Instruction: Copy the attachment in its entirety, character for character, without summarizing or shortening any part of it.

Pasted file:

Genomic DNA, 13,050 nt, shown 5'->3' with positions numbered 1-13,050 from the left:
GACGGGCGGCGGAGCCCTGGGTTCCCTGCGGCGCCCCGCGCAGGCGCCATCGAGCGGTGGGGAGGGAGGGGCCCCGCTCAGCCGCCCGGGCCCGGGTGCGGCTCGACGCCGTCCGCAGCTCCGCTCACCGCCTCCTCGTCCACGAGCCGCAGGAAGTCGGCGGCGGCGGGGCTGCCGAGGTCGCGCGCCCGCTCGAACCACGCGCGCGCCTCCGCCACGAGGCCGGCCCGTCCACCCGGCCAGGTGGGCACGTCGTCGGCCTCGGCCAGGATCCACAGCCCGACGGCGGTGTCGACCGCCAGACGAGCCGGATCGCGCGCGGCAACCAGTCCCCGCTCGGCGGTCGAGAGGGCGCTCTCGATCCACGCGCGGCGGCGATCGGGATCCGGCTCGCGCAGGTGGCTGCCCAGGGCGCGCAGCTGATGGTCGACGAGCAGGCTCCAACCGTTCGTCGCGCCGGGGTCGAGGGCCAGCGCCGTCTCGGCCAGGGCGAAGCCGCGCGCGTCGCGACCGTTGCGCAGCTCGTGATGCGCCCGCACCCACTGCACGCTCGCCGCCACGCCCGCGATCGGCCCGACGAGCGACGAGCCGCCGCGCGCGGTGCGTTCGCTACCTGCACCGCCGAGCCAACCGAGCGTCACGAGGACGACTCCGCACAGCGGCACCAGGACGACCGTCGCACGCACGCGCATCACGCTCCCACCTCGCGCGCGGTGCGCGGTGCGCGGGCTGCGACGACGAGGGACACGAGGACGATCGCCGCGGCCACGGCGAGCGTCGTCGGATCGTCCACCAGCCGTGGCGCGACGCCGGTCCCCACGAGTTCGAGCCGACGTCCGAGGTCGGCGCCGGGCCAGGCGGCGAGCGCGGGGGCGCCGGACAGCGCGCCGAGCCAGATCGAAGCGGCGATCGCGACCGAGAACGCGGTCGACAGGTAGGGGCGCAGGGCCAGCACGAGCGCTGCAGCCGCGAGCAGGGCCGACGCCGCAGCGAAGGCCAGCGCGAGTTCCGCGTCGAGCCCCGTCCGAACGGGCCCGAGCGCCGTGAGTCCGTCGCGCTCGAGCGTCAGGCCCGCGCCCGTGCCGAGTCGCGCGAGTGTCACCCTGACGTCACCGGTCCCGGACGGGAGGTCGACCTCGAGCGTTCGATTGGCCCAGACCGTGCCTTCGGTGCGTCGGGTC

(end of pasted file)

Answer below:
Genomic DNA, 13,050 nt, shown 5'->3' with positions numbered 1-13,050 from the left:
GACGGGCGGCGGAGCCCTGGGTTCCCTGCGGCGCCCCGCGCAGGCGCCATCGAGCGGTGGGGAGGGAGGGGCCCCGCTCAGCCGCCCGGGCCCGGGTGCGGCTCGACGCCGTCCGCAGCTCCGCTCACCGCCTCCTCGTCCACGAGCCGCAGGAAGTCGGCGGCGGCGGGGCTGCCGAGGTCGCGCGCCCGCTCGAACCACGCGCGCGCCTCCGCCACGAGGCCGGCCCGTCCACCCGGCCAGGTGGGCACGTCGTCGGCCTCGGCCAGGATCCACAGCCCGACGGCGGTGTCGACCGCCAGACGAGCCGGATCGCGCGCGGCAACCAGTCCCCGCTCGGCGGTCGAGAGGGCGCTCTCGATCCACGCGCGGCGGCGATCGGGATCCGGCTCGCGCAGGTGGCTGCCCAGGGCGCGCAGCTGATGGTCGACGAGCAGGCTCCAACCGTTCGTCGCGCCGGGGTCGAGGGCCAGCGCCGTCTCGGCCAGGGCGAAGCCGCGCGCGTCGCGACCGTTGCGCAGCTCGTGATGCGCCCGCACCCACTGCACGCTCGCCGCCACGCCCGCGATCGGCCCGACGAGCGACGAGCCGCCGCGCGCGGTGCGTTCGCTACCTGCACCGCCGAGCCAACCGAGCGTCACGAGGACGACTCCGCACAGCGGCACCAGGACGACCGTCGCACGCACGCGCATCACGCTCCCACCTCGCGCGCGGTGCGCGGTGCGCGGGCTGCGACGACGAGGGACACGAGGACGATCGCCGCGGCCACGGCGAGCGTCGTCGGATCGTCCACCAGCCGTGGCGCGACGCCGGTCCCCACGAGTTCGAGCCGACGTCCGAGGTCGGCGCCGGGCCAGGCGGCGAGCGCGGGGGCGCCGGACAGCGCGCCGAGCCAGATCGAAGCGGCGATCGCGACCGAGAACGCGGTCGACAGGTAGGGGCGCAGGGCCAGCACGAGCGCTGCAGCCGCGAGCAGGGCCGACGCCGCAGCGAAGGCCAGCGCGAGTTCCGCGTCGAGCCCCGTCCGAACGGGCCCGAGCGCCGTGAGTCCGTCGCGCTCGAGCGTCAGGCCCGCGCCCGTGCCGAGTCGCGCGAGTGTCACCCTGACGTCACCGGTCCCGGACGGGAGGTCGACCTCGAGCGTTCGATTGGCCCAGACCGTGCCTTCGGTGCGTCGGGTC